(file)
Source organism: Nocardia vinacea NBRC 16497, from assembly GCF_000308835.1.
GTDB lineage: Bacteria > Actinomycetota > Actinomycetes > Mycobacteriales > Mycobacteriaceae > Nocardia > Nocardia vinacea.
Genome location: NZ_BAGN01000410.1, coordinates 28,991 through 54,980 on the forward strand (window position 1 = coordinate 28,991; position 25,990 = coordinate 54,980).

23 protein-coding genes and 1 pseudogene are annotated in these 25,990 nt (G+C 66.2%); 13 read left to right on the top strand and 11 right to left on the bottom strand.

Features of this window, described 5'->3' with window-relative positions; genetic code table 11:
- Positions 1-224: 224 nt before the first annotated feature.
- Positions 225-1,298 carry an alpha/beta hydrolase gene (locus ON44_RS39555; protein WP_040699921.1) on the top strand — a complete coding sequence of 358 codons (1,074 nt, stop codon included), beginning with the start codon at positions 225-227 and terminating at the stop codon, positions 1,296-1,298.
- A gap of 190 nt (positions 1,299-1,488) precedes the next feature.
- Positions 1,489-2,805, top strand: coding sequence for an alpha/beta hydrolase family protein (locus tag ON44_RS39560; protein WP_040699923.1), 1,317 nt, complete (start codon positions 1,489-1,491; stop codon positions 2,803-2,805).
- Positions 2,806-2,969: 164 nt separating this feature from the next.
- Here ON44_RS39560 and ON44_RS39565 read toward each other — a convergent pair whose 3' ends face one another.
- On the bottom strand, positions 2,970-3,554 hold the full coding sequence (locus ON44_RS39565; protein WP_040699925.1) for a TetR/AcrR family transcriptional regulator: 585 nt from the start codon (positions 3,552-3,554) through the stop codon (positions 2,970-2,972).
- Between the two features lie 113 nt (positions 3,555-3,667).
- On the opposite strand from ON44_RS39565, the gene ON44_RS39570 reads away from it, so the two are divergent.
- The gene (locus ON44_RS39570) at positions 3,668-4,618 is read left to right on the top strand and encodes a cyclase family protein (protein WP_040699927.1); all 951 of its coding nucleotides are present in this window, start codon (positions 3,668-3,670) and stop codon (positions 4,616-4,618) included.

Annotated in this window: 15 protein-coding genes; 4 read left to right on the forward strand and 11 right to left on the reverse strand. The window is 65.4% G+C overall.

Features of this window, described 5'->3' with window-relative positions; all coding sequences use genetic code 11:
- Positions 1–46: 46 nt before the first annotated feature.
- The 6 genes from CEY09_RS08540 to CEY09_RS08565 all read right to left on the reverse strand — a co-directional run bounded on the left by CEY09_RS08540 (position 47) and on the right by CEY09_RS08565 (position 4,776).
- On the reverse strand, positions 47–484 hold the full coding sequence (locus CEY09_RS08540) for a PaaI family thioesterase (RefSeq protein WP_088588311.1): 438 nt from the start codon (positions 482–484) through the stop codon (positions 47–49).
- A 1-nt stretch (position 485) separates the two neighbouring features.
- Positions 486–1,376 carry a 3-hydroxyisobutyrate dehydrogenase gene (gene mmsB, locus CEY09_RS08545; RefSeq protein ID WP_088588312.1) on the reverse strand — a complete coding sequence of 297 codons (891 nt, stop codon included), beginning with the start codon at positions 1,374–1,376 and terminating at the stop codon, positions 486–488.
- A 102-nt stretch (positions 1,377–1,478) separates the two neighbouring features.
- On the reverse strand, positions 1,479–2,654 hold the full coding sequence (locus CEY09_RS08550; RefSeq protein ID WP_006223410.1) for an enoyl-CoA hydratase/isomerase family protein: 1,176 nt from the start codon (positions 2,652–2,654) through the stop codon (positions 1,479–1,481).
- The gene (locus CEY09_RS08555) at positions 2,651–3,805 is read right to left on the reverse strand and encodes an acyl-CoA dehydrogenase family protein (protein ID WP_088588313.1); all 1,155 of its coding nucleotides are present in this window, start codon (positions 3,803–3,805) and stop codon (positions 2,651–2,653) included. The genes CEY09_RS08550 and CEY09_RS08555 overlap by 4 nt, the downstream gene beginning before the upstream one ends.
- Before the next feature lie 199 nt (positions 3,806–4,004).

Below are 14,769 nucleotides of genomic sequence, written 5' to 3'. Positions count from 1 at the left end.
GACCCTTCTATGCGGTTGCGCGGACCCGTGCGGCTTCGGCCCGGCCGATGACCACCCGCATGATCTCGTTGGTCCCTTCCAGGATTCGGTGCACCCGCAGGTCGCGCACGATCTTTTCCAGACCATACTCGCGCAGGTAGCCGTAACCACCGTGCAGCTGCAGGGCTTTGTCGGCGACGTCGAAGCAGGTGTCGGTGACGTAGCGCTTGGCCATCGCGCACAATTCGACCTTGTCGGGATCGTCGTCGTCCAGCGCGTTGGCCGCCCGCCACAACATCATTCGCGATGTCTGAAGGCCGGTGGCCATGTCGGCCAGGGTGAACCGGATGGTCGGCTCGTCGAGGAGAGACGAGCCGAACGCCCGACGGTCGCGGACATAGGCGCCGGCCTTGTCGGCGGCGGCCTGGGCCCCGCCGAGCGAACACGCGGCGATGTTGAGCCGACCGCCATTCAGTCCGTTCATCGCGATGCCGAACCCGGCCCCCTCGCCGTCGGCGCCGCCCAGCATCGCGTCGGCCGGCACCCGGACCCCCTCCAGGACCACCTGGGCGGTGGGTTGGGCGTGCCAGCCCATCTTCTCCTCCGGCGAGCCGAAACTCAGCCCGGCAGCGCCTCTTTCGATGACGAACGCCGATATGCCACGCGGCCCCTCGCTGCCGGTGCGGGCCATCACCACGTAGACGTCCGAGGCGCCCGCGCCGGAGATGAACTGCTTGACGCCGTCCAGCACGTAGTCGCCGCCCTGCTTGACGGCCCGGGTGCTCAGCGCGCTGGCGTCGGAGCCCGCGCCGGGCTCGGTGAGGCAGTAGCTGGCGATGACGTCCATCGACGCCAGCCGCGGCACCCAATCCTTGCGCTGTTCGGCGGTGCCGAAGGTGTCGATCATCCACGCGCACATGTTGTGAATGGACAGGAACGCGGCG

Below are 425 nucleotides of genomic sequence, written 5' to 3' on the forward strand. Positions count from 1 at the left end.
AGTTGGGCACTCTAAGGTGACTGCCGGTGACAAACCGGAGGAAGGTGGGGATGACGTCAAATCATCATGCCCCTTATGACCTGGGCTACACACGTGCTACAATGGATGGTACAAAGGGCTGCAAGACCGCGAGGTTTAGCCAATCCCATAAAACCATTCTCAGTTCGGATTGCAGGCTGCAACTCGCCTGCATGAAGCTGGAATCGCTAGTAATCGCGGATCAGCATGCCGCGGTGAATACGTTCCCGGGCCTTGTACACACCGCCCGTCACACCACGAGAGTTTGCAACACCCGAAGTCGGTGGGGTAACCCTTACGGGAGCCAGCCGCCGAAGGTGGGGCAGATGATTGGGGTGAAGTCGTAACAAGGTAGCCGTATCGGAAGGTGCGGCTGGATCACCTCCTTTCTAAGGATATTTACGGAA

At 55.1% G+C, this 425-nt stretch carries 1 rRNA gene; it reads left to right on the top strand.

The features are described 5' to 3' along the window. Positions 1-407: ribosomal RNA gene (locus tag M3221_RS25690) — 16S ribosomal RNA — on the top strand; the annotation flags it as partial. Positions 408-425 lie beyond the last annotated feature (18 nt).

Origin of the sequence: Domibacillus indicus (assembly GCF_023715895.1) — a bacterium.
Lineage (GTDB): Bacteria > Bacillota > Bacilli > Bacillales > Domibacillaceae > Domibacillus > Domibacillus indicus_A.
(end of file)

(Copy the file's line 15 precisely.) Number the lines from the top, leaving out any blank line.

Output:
- The gene (locus ON44_RS39570) at positions 3,668-4,618 is read left to right on the top strand and encodes a cyclase family protein (protein WP_040699927.1); all 951 of its coding nucleotides are present in this window, start codon (positions 3,668-3,670) and stop codon (positions 4,616-4,618) included.